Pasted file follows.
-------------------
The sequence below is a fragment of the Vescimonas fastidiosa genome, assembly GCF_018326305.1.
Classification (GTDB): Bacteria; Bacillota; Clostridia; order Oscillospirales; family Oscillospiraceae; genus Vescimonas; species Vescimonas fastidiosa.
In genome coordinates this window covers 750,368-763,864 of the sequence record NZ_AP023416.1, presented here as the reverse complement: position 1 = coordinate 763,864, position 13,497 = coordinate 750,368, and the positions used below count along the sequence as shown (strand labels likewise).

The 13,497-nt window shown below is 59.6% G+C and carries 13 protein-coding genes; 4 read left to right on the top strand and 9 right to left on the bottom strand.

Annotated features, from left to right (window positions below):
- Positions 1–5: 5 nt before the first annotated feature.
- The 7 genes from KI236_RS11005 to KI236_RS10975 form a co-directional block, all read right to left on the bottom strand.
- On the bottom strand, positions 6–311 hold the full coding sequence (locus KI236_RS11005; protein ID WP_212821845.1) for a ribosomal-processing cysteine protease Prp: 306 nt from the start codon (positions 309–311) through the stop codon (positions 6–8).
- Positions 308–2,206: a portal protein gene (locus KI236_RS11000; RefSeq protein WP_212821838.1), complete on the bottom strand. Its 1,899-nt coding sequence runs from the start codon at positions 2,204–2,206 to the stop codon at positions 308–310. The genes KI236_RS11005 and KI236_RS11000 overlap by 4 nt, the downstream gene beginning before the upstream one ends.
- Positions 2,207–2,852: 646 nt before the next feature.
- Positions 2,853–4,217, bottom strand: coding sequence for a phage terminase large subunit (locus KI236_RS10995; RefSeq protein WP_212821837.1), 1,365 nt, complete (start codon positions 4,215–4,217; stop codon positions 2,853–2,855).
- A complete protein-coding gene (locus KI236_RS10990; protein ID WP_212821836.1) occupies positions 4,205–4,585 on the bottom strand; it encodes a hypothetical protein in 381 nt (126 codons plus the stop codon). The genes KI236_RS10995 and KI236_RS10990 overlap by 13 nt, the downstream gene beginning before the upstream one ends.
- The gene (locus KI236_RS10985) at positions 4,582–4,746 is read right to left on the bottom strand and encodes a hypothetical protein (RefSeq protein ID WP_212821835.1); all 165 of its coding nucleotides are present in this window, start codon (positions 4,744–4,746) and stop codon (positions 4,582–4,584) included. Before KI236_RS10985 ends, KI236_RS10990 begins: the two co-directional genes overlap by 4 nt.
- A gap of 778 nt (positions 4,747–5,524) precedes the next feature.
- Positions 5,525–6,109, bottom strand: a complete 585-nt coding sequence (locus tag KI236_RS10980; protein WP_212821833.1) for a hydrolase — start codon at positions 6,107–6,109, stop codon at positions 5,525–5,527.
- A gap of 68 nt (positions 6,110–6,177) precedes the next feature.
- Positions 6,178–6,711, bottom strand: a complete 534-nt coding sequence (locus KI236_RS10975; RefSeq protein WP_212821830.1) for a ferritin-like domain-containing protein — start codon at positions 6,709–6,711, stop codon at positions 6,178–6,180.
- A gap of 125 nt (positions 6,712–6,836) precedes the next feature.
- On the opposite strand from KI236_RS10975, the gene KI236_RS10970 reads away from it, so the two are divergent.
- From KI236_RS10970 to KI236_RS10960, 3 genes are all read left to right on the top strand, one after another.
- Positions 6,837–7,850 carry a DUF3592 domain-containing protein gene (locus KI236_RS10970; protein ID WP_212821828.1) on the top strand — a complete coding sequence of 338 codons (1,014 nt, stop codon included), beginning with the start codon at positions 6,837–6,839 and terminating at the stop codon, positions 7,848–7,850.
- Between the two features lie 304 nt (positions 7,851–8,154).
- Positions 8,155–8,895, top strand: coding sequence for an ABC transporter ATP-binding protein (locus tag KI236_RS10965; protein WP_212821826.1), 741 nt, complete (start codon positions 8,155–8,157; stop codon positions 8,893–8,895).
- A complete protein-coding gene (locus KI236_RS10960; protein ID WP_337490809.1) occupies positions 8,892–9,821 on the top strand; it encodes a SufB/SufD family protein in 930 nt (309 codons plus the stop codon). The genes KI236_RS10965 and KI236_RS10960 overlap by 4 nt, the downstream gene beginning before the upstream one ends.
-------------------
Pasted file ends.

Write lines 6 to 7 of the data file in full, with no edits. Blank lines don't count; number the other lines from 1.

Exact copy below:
- Positions 1–5: 5 nt before the first annotated feature.
- The 7 genes from KI236_RS11005 to KI236_RS10975 form a co-directional block, all read right to left on the bottom strand.